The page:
“I’m not perfect, no.”

“You’re not even close to perfect. You’re a joke, an excuse for a doctor.”

“If you want to fire me, go ahead,” he stopped smirking and scowled.

“Why shouldn’t I?”

Then he did something I have never seen a psychiatrist do, before or since. He retaliated.

“And you?” he said, his voice rising with anger. “I suppose you’re perfect. You’re out there screwing guys you don’t care about, you’re totally out of control and you want to blame it on me?”

His face was like a blowfish now, magenta hot. I shuddered, stunned. I felt like I was having a fight with a boyfriend, not dealing with a doctor. He said quietly and vehemently, “I think I’ve had about enough of you.”

“You aren’t supposed to attack the patient. You can’t do that.”

“You attacked me first,” he said, “Am I supposed to be your whipping boy?”

I left, crying incoherently to the secretary on my way out. He followed me out of his office, ranting, “Don’t involve my staff; they aren’t trained for this sort of work!”

That was the end of him. (I heard recently he had a full-blown breakdown of his own to deal with. Can you say schadenfreude?)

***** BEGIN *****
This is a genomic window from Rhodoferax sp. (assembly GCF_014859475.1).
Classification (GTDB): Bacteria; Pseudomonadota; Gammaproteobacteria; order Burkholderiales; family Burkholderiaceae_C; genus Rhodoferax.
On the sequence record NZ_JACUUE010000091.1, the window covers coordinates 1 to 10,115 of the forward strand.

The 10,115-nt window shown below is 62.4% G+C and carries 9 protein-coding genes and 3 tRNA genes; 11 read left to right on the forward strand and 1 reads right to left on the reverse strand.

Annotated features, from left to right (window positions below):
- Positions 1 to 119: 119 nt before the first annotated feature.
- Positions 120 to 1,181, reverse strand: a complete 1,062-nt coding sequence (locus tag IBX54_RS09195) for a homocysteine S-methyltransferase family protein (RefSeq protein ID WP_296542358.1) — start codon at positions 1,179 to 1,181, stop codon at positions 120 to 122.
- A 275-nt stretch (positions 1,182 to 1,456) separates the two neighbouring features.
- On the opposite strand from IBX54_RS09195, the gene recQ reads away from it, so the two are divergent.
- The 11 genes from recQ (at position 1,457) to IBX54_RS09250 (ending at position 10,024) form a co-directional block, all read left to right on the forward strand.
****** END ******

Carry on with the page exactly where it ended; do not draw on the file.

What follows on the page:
Now, I wait around like a stupid lab rat, for the next drug to try. Or cocktail of drugs. I still ask myself if it’s a moral weakness, a lack of willpower, that allows me to remain rat-like, chasing the cheese. I look to the white coats, the never-ending succession, expecting them to dole out the right chemicals, hoping they’ll get it right sometime soon.

It took seventeen years to find a therapist I could trust. And she managed to diagnose me, after many others’ mangled attempts. She came to her conclusion, after several months of diligent research. She collected old files; assessments made by as many other doctors as she could find and followed the trail. She showed me some of them and we both had a good laugh.

Some commented on my “good grooming” and “attractive appearance” as if that was somehow at odds with emotional problems I seemed to be having. How can someone be truly depressed or suicidal if they’re dressed presentably, seemed to be their reasoning.

Jennifer insisted I call her by her first name. She was delightfully unpretentious. She took notes, ordered blood and thyroid tests, asked refreshingly insightful questions, and used both Gestalt and psychotherapy to arrive at her conclusions. One day, after a few months of therapy, she made us tea, sat down and said calmly, “I think I’ve figured it out.”

“What?” I looked at her, strangely queasy.

“You’re manic depressive. Or as it’s called now—Bipolar.”

Words. Just words. All my life I’ve seen doctors, been depressed, elated, confused, or suicidal. I’ve been more emotional, led a heightened existence. Didn’t I have an artist’s temperament, flair, a penchant for high drama? That was all, wasn’t it?
I came out of my reverie hearing the words “chemical imbalance, . . . lithium . . .”